FIS sees opportunity as digital payments become more like cash
As futuristic as real-time digital payments can be, the concept is almost like a blast from the past for FIS’ Raja Gopalakrishnan.
“It’s coming full circle,” said Gopalakrishnan, FIS’ executive vice president of global real-time payments. “I started 30 years ago in cash, which is also a form of real-time payments. But it’s really looking different today.”
FIS just finished research on the expansion of real-time processing globally, and found quick uptake in several markets. Bahrain, for example, saw real-time transactions expand to 1.5 million per day in 2020, from 17,000 per day the previous year; while the Philippines saw a jump in payment value of 482%. Also, 56% of European payment service providers joined Europe’s Sepa Instant Credit Transfer.
As digital commerce expands, countries are building real-time payment rails through a mix of government projects and private-sector initiatives. The U.K. and Australia are among the countries with a faster payment rail, and Canada last week advanced its projects by adding Mastercard’s Vocalink to support settlement. There are 56 countries with some form of real-time payment scheme, up from 14 six years ago. There are also cross-border schemes planned, such as Sweden, Denmark and Finland’s P27 cross-border multicurrency service.
“The barriers to real-time payments are falling and markets are adapting,” Gopalakrishnan said. “There’s a move to an expectation of real-time access to funds.”
The pandemic has made the use cases for real-time payment more clear, Gopalakrishnan said. Supply chains can be better served with immediate access to funds, along with extra data that can inform liquidity.
There are specific industries that can benefit by addressing problems directly related to the pandemic.
Hospitals and other health care providers face billing uncertainties due to the rise in patients and a lack of clarity over what party is responsible for coronavirus treatment, as well as what constitutes coronavirus treatment.
Public policy is also changing, creating new pressures for consumers, providers and insurers to manage billing and money owed by the consumer and insurer. Faster payments doesn’t erase that confusion, but it does move money quickly.
“If you’re getting a refund or a payment from an insurer, do you want a check in the mail in 20 days or a response that gives you a choice of payment method and immediate access?” Gopalakrishnan said.
FIS is among the large bank technology companies that have added merchant acquiring and additional payment technology over the past two years through acquisition, including FIS’s $43 billion purchase of Worldpay.
The acquisitions are designed to support a broader move to digital commerce, which includes payments embedded in a range of other financial services and merchant value-added services. Digital payments also entail faster processing, as well as a user experience that creates less friction.
FIS has added bank connections over the years that have supported capital markets, which add processing speed for money movement in other areas. “And with Worldpay, that brings us into merchant acquiring channels with a focus on cards, both in the issuing and acquiring side,”Gopalakrishnan said.
The scale provides access to account-to-account rails for different business lines and markets, Gopalakrishnan said.
Fiserv has deployed real-time payments at 400 banks and credit unions, and has had more than 800 sign up, said Tim Ruhe, vice president of payment strategy and partnerships at Fiserv, in an email. Fiserv reports real-time P2P is expanding between 100% and 300% per year, with results vaGopalakrishnanrying by financial institution. More than 70% of consumers now have access to real-time payments through their financial institution marketwide in the U.S., Ruhe said.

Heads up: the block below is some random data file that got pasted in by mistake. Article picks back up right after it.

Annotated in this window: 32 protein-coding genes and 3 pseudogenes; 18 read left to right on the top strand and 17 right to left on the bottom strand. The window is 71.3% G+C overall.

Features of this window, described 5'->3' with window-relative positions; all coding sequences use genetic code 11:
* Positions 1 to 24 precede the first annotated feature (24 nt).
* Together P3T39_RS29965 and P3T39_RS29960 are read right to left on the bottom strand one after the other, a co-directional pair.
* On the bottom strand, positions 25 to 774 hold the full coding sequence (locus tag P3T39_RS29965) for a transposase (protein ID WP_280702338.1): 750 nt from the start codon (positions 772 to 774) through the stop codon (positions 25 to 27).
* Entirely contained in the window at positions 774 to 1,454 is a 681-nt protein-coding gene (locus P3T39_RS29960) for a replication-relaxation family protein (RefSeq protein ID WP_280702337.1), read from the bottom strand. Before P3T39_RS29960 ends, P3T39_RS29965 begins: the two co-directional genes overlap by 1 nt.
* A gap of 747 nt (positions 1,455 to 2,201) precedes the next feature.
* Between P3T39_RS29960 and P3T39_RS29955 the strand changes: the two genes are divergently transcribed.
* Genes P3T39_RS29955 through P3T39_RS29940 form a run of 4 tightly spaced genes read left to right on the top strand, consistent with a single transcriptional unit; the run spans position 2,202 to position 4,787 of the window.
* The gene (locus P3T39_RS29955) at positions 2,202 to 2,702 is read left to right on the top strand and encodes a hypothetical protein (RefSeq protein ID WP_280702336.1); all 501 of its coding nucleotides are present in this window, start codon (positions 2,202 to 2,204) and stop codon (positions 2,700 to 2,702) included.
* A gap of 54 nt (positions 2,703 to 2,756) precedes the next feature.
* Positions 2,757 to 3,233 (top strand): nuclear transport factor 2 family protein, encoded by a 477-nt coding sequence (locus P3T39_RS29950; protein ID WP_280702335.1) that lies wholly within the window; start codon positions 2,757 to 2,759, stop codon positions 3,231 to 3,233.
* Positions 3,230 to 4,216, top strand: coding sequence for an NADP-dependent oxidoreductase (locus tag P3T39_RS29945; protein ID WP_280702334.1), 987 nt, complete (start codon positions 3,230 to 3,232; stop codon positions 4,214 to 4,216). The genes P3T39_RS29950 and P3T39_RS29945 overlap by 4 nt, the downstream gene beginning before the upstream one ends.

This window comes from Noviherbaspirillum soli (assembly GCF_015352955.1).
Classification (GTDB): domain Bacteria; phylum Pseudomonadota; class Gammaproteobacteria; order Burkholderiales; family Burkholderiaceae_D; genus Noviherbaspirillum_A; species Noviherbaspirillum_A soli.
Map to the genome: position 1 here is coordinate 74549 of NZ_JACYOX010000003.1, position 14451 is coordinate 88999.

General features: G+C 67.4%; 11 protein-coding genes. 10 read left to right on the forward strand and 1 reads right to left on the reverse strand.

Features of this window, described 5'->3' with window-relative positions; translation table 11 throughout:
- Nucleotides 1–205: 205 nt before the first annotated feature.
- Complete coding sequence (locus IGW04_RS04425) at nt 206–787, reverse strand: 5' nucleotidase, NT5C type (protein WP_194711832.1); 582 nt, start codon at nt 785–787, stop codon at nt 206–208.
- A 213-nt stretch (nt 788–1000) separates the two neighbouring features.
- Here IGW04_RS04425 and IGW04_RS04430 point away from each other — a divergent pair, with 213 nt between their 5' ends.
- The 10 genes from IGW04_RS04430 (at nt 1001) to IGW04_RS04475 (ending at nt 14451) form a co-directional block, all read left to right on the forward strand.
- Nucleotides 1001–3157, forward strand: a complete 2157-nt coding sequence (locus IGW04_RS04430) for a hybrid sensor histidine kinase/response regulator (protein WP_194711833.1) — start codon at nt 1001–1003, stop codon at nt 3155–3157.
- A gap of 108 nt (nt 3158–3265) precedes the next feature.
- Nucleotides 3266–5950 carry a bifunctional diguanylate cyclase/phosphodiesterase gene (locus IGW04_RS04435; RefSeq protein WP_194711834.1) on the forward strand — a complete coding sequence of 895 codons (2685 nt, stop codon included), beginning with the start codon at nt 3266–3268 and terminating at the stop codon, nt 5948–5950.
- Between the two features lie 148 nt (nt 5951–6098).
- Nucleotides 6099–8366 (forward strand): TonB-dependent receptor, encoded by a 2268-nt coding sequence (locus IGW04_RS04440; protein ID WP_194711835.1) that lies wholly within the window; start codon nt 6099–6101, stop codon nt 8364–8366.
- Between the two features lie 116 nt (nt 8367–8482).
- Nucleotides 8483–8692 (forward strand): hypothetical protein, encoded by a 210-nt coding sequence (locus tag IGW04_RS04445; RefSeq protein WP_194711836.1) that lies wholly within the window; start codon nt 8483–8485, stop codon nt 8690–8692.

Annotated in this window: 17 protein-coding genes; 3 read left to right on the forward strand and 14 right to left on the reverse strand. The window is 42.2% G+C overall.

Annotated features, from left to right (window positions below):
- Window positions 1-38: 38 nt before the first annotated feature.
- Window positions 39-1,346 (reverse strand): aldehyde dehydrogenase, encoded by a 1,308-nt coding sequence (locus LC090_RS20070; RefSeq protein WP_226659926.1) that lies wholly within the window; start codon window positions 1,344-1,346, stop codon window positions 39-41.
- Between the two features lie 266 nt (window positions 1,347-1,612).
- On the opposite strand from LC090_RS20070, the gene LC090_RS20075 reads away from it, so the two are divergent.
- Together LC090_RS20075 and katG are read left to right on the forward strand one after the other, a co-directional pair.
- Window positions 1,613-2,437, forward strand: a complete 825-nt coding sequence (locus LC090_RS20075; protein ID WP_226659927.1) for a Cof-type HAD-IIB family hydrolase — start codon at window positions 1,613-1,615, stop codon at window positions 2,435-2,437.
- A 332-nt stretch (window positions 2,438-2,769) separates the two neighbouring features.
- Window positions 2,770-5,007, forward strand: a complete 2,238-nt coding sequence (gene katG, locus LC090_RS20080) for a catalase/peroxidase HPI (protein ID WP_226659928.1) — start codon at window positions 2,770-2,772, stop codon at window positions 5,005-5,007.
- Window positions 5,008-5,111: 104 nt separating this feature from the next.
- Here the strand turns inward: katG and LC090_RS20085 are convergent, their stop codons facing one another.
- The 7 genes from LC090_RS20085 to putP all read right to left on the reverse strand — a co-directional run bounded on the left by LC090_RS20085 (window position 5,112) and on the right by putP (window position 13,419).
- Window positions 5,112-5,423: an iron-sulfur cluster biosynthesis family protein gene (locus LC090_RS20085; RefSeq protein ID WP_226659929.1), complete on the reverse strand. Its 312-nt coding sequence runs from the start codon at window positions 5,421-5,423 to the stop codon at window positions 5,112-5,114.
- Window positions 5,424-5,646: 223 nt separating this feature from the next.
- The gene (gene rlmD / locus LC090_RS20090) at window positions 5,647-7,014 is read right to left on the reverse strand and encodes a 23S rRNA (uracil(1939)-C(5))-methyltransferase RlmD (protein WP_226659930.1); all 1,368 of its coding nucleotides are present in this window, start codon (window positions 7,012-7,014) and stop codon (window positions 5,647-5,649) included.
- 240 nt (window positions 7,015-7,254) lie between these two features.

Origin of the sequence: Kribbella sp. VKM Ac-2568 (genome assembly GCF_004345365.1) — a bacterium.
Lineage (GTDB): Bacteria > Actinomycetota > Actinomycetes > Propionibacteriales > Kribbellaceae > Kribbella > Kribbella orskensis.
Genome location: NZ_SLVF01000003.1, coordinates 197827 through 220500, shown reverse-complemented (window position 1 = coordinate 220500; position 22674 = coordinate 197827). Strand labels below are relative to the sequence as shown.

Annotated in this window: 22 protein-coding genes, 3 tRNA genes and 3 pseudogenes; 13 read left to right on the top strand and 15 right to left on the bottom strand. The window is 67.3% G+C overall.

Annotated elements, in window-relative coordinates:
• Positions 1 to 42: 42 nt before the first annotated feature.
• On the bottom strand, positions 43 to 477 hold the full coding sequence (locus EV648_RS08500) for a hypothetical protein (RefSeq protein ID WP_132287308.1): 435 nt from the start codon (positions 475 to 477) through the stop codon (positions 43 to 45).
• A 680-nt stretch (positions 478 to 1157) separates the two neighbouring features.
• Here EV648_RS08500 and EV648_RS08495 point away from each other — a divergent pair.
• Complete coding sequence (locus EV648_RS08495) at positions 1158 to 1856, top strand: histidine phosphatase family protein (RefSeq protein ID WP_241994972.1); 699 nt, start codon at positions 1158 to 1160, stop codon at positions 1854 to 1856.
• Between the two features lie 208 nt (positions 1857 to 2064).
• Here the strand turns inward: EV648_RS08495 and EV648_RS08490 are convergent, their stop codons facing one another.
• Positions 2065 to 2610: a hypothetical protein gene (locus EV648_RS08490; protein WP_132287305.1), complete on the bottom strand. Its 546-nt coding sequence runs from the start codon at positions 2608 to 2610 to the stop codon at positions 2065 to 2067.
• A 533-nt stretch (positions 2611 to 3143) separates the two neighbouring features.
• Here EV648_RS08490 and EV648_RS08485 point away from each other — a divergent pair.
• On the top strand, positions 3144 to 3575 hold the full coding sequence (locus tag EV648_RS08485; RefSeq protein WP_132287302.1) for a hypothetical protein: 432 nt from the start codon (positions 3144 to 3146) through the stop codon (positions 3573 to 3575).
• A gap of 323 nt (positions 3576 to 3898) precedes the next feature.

The early uses have been person-to-person payments and disbursements, but these uses are starting to expand and should reach account-to-account (A2A) interbank transfers, small business payments, bill payment, and B2B payments, Ruhe said, adding use of real-time payments in e-commerce is still emerging and evolving.
“Financial institutions and businesses have started to think about and plan for real-time payments across their enterprise,” Ruhe said. “These organizations are starting to develop enterprise roadmaps, prioritizing use cases, developing infrastructure strategies, and establishing partnerships to achieve their near term and long term goals for real-time payments.”
TSYS, which merged with Global Payments around the same time as the FIS deal, did not comment.
All of the big fintech and core providers are working to enable real-time payments, but for some banks, the shift isn’t happening fast enough and they are seeking alternative vendors to help them connect, said Erika Baumann, a senior research analyst for Aite Group’s Wholesale Banking & Payments Practice. “For others, they still do not see a viable ROI and are holding off. This dichotomy has the industry all over the place as far as implementation plans and prioritization.” For a vendor like FIS that is looked at as a leader, it is essential that they are supporting and enabling faster, more frictionless payments, Baumann said, adding loyalty payouts, rebates, and refunds are a few examples where the end consumer is impacted by the ability to receive funds in real time.
“There are some corporations that are in an industry that is already experiencing real-time payment use case acceleration, competitors to those earlier adaptors have to keep up,” Baumann said. “Online marketplaces and ecommerce is an example of this. For FIS there is an opportunity cost to not enabling real-time payments that is becoming more evident.”